In the morning Jehu then goes out and speaks to the people and says, “You are innocent. It was I who conspired against my master and killed him, but who killed all these?  Know then, that not a word the Lord has spoken against the house of Ahab will fail. The Lord has done what he promised through his servant Elijah.”  Jehu then kills everyone in Jezreel who remains of the house of Ahab, along with Ahab’s chief men, his close friends, and his priests, leaving no survivors.  After that, on the way to Samaria, he runs into some relatives of Ahaziah king of Judah.  When he asks who they are, they say, “We are relatives of Ahaziah, and we have come down to greet the families of the king and of the queen mother.”  So Jehu orders his men, “Take them alive!”  They take them alive and then slaughter them by the well of Beth Eked – 42 men total.

Whew ok so that was another couple big checks off the to-do list … what’s next?  Ohh, the priests of Baal (another god that the Lord does NOT like).  Jehu tricks all the priests of Baal into showing up in one place by telling them that he’s going to have a big sacrifice for Baal and that everyone should come for the party.  When everyone shows up with their party hats on, Jehu has his men kill all of the priests with swords.  Jehu’s peeps then demolish all the temples and shrines to Baal, in accordance with the word of God.

So Jehu is doing great at this point, but sadly, after he does all this awesome stuff, he eventually turns away from the Lord at some point in his life.  But still, God tells him, “Because you have done well in accomplishing what is right in my eyes and have done to the house of Ahab all I had in mind to do, your descendants will sit on the throne of Israel to the fourth generation.”

Other Bad Stuff

Lordy lordy.  The list of the other bad stuff in this book could fill another thousand words in this blog entry, but I’m trying to keep these entries shorter than Tolstoy novels.  So I will just give quick call-outs of the other highlights:

  • In chapter 1, Elijah kills 102 of Israel’s army men with “fire from heaven” to prove to the king that he is a man of God.
  • In chapter 3, Moab rebels against Israel.  Joram king of Israel and Jehoshaphat band together to attack Moab, but first they ask Elisha the prophet for advice.  Elisha gives them advice from God on how to trick the Moabites and attack them.  They then attack and slaughter the Moabites, destroy the towns, cover the good fields with stones, stop up all the springs, and cut down all the good trees.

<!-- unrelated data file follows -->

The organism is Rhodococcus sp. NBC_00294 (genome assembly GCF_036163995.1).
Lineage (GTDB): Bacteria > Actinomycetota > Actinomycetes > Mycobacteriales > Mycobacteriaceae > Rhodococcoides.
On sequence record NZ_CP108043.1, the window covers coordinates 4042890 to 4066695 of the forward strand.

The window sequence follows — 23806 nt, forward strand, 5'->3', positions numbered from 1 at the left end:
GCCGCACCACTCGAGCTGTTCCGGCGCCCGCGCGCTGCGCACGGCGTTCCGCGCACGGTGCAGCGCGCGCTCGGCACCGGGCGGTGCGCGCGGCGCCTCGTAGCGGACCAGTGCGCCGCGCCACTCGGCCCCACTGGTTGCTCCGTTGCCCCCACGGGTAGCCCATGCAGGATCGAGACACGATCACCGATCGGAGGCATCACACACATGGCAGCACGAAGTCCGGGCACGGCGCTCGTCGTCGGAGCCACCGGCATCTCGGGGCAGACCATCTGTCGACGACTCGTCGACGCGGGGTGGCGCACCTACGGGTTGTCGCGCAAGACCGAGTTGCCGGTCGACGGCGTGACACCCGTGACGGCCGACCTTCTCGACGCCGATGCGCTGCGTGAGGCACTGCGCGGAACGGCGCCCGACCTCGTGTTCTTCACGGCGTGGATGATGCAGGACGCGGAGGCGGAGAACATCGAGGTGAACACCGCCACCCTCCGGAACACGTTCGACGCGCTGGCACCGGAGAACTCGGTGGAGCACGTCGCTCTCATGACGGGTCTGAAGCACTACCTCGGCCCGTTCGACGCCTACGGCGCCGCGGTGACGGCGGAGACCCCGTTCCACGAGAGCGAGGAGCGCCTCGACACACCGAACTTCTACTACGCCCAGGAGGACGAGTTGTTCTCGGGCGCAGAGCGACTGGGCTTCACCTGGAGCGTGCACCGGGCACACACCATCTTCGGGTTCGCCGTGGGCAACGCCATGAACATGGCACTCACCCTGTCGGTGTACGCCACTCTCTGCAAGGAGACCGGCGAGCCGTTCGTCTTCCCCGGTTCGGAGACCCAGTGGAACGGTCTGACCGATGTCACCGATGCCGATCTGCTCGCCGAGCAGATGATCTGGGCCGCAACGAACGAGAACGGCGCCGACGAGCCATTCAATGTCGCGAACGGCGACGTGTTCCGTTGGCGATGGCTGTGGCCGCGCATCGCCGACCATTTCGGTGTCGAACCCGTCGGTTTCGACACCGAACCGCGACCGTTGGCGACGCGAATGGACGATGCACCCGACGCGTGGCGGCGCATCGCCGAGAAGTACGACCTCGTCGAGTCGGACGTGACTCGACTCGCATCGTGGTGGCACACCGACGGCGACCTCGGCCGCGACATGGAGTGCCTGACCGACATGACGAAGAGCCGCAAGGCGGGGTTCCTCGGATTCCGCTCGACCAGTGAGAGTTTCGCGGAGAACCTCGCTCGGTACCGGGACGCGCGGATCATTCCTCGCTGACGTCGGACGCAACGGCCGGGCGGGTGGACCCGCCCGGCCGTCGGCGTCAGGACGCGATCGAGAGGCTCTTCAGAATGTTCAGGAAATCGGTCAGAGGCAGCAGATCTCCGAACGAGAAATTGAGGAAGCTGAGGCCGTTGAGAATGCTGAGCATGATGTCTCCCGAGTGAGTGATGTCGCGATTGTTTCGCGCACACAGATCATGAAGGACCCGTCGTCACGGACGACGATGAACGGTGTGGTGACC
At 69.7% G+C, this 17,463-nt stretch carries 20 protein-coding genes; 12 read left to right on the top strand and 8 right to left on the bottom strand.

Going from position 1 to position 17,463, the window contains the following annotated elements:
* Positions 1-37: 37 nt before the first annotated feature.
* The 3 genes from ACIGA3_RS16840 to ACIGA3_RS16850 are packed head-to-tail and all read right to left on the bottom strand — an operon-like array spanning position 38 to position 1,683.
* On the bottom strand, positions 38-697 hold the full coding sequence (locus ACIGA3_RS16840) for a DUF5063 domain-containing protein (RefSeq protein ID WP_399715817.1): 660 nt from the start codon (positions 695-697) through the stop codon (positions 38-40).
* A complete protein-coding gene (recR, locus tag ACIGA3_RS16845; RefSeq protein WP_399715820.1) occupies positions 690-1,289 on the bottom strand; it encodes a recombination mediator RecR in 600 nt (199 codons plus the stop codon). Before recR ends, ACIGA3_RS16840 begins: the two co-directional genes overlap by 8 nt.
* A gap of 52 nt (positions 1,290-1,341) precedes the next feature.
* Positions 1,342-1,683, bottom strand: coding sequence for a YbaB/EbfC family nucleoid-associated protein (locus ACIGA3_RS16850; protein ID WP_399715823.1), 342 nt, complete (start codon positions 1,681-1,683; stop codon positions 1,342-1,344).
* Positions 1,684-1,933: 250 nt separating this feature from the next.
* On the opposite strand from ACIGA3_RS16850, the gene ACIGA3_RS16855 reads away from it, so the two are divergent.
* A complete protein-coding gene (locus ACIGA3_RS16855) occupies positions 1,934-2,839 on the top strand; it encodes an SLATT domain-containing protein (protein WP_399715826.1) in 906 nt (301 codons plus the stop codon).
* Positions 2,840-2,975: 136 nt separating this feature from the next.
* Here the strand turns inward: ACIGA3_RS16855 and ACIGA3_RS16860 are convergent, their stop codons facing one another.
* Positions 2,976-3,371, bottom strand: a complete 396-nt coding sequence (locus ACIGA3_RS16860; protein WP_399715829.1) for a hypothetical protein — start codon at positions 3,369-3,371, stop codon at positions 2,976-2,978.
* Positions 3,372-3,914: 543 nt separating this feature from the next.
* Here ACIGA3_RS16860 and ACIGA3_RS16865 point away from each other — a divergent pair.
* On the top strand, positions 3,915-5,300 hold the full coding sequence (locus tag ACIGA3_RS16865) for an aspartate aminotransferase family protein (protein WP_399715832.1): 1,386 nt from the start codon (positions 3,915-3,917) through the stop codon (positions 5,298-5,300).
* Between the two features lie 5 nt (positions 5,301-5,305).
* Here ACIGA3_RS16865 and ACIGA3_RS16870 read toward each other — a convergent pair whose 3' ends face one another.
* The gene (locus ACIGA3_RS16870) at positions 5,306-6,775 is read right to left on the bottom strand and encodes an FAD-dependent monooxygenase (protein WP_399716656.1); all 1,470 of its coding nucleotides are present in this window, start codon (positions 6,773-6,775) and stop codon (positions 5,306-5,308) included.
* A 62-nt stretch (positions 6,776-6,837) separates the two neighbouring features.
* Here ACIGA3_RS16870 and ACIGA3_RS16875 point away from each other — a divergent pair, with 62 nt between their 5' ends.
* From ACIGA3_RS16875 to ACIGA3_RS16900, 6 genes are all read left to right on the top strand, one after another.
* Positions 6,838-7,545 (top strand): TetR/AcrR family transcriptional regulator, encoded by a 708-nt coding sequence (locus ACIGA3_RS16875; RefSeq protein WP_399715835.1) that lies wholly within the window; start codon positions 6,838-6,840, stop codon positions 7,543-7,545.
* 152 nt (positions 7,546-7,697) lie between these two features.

• In chapter 5, after Elisha heals Naaman, commander of the Aramean army, of leprosy, Naaman tries to pay him for his help, but Elisha refuses to take payment.  But then Elisha’s servant Gehazi gets the bright idea to trick Naaman into giving payment by telling him that Elisha said it was o.k.  Elisha finds out about this, and tells Gehazi that as punishment, “Naaman’s leprosy will cling to you and to your descendants forever.”  Then when Gehazi leaves from Elisha’s presence, he turns “leprous, as white as snow.”
  • You’ll see in the “table of kings” in my summary above that Azariah king of Judah is mostly considered to be “good” by God.  However, he has one flaw: He does’t take down the altars to other gods that are there in the land of Judah.  Chapter 15 tells us that God punishes him for this by afflicting him with leprosy until the day he dies, and he has to live in a separate house than the palace.
  • Well, I already mentioned this in my summary, but obviously God completely wipes out both Israel and Judah (basically all his people) in this book as punishment for their sins.
  • In chapters 18 and 19, the king of Assyria threatens king Hezekiah of Judah and his land/people in various ways, including potential attack on Jerusalem.  He also talks a LOT of shit about God, saying that God can’t do anything to help the people of Judah.  As a response to this, God kills 185,000 Assyrian army men overnight.
  • You’ll see in my summary table that king Josiah of Judah is considered to be EXTRA good by God, because he tears down all the altars to other gods in the land.  But he also takes this a step further and slaughters all the priests to the other gods, on the altars of their gods.  Way to go, Josiah!!

Whew, so that is 2nd Kings.  This one was a real thrill ride of a book.  Everything that happened may have been terrible, but at least it wasn’t boring.  Here is my rating, given that the amount of good stuff in this book was especially low and the amount of bad stuff was especially … intense:


Next up is 1st Chronicles.  29 chapters, aagghh.  I hope they aren’t long chapters.  😦


2 thoughts on “2 Kings

  1. Pingback: Hosea | Bible Reviews By Mary Ploppins

  2. Pingback: Obadiah | Bible Reviews By Mary Ploppins